Supplemental Application Information: Please submit a writing sample of 3-5 double-spaced pages of fiction, and a one double-spaced page letter of introduction about you, your writing, and your hopes for the course.

    Apply via Submittable (deadline: Sunday, August 22 at 11:59pm EST)​​​​​​​

    English Cafr. Advanced Fiction: Writing this Present Life: Workshop

    Instructor: Claire Messud
    Thursday, 3:00-5:45pm | Location: TBA
    Course Website
    Enrollment: Limited to 12 students

    Intended for students with prior fiction-writing and workshop experience, this course will concentrate on structure, execution and revision. Exploring various strands of contemporary and recent literary fiction – writers such as Karl Ove Knausgaard, Rachel Cusk, Chimamanda Adichie, Valeria Luiselli, etc – we will consider how fiction works in our present moment, with emphasis on a craft perspective. Each student will present to the class a published fiction that has influenced them. The course is primarily focused on the discussion of original student work, with the aim of improving both writerly skills and critical analysis. Revision is an important component of this class: students will workshop two stories and a revision of one of these.

    Supplemental Application Information: Please submit 3-5 pages of fiction, along with a letter explaining why you'd like to join the workshop, what you hope to get out of it, and what you're working on currently. Please also list your previous writing experience. Your literary and narrative interests are also relevant - what books, films or other artworks speak to you and/or influence your work?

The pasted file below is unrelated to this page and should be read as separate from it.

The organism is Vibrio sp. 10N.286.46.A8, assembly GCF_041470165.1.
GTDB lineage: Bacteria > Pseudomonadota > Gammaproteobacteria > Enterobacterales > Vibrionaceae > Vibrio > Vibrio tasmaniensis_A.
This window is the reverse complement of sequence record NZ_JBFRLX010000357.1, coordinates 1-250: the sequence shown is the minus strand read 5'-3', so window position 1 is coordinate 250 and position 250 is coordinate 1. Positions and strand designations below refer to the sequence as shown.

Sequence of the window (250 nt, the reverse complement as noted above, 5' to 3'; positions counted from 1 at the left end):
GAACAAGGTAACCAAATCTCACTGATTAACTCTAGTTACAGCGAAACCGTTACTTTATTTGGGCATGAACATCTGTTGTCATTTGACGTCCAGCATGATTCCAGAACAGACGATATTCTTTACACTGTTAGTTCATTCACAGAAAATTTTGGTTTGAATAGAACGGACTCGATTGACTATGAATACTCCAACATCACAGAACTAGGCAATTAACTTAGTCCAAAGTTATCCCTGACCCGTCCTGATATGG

Apply via Submittable (deadline: Sunday, August 22 at 11:59pm EST)​​​​​​​

    English Cfa. Advanced Fiction Writing: Workshop

    Instructor: Neel Mukherjee
    Monday, 12:00-2:45pm
    Course Website
    Enrollment: Limited to 12 students

    The course will consist of two halves. In the first hour of each class, we will be doing close readings of an assigned text (TBA), with the aim of isolating some aspect of the craft of writing in order to take bearings for your own. In the second half of the class, divided into two equal segments of an hour each, we will be workshopping the writing of two students. Our goal is for each of you to have two turns, and approximately 5-10,000 words of your work critiqued, by the time semester ends. The final project involves significant redrafting of a story or a portion of a novel.

    Supplemental Application Information: Please submit 3-5 pages of creative writing in prose (fiction is preferable, but non-fiction is also fine) along with a substantive letter of introduction in which you write about why you’re interested in this course; what experience you’ve had writing, especially what Creative Writing workshops you’ve already taken at Harvard; some of your favorite writers; what some of your favorite works of fiction are and why.

    Apply via Submittable (deadline: Sunday, August 22 at 11:59pm EST)​​​​​​​

    English Cmag. Introductory Fiction Workshop: Writers’ Voices

    Instructor: Allegra Goodman
    Section 001: Monday, 3:00-5:45pm | Location: TBA
    Section 001 Course Website

    Section 002: Thursday, 3:00-5:45pm | Location: TBA
    Section 002 Course Website
    Enrollment: Limited to 12 students

    Some say that to write well, you need to find your authentic voice.  In this workshop we will explore a different proposition—that a writer can adopt many voices, depending on the situation and the story.  We will experiment with different kinds of narrators, and we will practice writing dialogue as we study the structure and craft of the short story.  The syllabus will include stories by writers such as Franz Kafka, Anton Chekhov, D.H. Lawrence, James Joyce, Eudora Welty, Tillie Olsen, Raymond Carver, Jamaica Kincaid, Lydia Davis, Gish Jen, T.C. Boyle, Zadie Smith, and Helen Oyeyemi.  In the first weeks of the course, you will write short sketches.  You will then write two short stories which we will workshop in class.  At the end of the semester, you will choose one of these stories to revise and submit as your final project.